2. Ok, those pictures killed me 😂
    I have this problem with dry shampoos. I only wash my hair every 3-4 days but in between, my roots sometimes need a bit of dry shampoo. Every single one I’ve tried has been a fragrance bomb. They choke me. I have to quickly spray and then run to a different part of the room to escape the cloud. As bad as the tropical fruit ones can be, the worst culprits are the the ones scented with lemon. I think it’s supposed to make you feel fresh, however, it ends up smelling like Lemon Pledge or floor cleaner. I really need to find an unscented one.

    • Hanamini

      Same here, but I can live with Batiste Heavenly Volume, it doesn’t smell of anything gaggy, just powder and hairspray. But I wonder what it’s doing to my lungs. I have a cousin who can’t be around any aerosols, she loses her voice and breath and breaks out in hives. It’s very dramatic—shows what these things can do! But I’ve been using Elnett and dry shampoo for decades…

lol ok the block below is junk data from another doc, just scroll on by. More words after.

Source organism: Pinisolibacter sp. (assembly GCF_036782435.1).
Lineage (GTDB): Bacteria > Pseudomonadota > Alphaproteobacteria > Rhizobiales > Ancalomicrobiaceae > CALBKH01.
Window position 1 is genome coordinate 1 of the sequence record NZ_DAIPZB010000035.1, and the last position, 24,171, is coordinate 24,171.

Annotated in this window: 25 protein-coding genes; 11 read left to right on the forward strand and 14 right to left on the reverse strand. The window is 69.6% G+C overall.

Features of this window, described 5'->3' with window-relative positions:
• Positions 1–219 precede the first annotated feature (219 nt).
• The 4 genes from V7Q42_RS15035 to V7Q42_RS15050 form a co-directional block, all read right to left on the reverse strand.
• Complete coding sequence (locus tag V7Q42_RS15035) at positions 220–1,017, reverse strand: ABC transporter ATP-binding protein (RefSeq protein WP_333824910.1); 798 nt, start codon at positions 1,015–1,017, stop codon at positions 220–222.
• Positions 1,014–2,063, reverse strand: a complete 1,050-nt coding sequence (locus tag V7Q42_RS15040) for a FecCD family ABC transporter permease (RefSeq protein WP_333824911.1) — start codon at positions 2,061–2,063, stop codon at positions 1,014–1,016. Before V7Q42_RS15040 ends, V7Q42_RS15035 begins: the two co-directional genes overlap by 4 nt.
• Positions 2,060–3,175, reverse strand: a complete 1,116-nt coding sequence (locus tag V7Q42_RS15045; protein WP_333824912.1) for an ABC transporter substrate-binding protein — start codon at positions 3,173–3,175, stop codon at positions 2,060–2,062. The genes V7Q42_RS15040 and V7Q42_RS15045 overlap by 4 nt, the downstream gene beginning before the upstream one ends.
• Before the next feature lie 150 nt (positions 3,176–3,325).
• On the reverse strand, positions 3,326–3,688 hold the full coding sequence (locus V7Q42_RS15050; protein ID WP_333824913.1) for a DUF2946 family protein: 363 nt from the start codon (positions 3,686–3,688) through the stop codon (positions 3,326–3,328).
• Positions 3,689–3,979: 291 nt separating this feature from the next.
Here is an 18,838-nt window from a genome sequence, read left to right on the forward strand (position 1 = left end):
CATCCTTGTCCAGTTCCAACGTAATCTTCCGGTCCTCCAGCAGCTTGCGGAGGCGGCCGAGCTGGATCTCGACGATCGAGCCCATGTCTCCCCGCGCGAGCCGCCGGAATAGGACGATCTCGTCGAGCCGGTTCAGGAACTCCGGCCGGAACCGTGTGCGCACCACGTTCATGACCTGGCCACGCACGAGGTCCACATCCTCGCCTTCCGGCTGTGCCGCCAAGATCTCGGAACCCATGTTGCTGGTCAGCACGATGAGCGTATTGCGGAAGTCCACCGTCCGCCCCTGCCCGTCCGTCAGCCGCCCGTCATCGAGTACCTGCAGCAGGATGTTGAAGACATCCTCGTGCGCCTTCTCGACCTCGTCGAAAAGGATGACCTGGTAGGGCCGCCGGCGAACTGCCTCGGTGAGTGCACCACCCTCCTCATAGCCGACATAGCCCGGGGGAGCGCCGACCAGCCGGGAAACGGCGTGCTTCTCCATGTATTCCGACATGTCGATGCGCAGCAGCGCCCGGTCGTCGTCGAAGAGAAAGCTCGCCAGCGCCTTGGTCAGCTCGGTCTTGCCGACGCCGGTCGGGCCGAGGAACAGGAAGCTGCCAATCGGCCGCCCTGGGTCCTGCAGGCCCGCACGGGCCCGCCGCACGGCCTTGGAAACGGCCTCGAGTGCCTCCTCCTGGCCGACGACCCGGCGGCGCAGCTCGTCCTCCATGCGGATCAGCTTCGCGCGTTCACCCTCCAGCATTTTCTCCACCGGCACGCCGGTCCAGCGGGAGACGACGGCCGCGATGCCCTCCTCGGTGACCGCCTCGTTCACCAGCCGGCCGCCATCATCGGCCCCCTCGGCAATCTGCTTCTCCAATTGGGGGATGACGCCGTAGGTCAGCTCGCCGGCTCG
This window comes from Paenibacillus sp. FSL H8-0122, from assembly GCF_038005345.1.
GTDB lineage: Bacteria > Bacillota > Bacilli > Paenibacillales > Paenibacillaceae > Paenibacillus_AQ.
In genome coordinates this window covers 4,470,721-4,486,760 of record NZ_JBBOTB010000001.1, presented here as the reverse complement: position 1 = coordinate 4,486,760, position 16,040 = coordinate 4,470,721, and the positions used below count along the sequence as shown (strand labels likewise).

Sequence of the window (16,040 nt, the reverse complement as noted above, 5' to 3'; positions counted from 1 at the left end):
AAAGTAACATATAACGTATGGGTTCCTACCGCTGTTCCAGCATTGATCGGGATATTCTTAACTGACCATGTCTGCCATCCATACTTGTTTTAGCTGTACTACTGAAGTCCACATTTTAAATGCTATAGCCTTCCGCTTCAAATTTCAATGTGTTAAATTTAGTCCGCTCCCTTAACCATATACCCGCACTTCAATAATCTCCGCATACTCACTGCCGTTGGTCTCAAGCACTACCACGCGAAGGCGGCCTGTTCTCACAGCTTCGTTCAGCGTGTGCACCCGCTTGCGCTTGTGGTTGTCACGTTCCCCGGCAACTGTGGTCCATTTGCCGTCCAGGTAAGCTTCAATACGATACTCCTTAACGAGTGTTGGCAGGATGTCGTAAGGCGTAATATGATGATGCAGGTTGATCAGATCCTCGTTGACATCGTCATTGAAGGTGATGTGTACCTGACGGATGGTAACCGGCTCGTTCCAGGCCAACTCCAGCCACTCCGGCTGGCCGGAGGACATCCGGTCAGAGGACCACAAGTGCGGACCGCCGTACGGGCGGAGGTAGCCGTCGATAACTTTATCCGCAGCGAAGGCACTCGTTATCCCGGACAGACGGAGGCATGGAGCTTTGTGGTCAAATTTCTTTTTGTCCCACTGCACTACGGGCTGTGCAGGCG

• I want the Lemon Pledge one !

      What’s it called ?

      • Oscar Blandi dry shampoo, any of the three versions will do because they all smell the same. It’s supposed to be refreshing lemon verbena. I smell Pledge, just a noxious, artificial lemon.

        Since we’re already on a tangent here, I’ll continue with a dry shampoo recommendation: Redken Dry Shampoo Paste. It sounds like an oxymoron but it really works. You just rub a small amount between your fingers and then rub it into your roots. It works so quickly, I was really surprised. It also gives me a lot of volume. It doesn’t smell at all which is a huge plus. It’s not as quick or convenient as an aerosol, but works great.

      • I used dry shampoo in hospital because I couldn’t get to a shower – so it now has negative connotations for me. I love the water ritual of rinsing out the soap. I have always loved it.

  3. Robin

    Fun topic. I remember my head being in a cloud of Herbal Essence shampoo when I was in high school in the early seventies. We all were in the same cloud; it was the only way for a teenager’s hair to smell if you wanted to be really cool. (Now, Amouage Bracken comes very close, funnily enough.)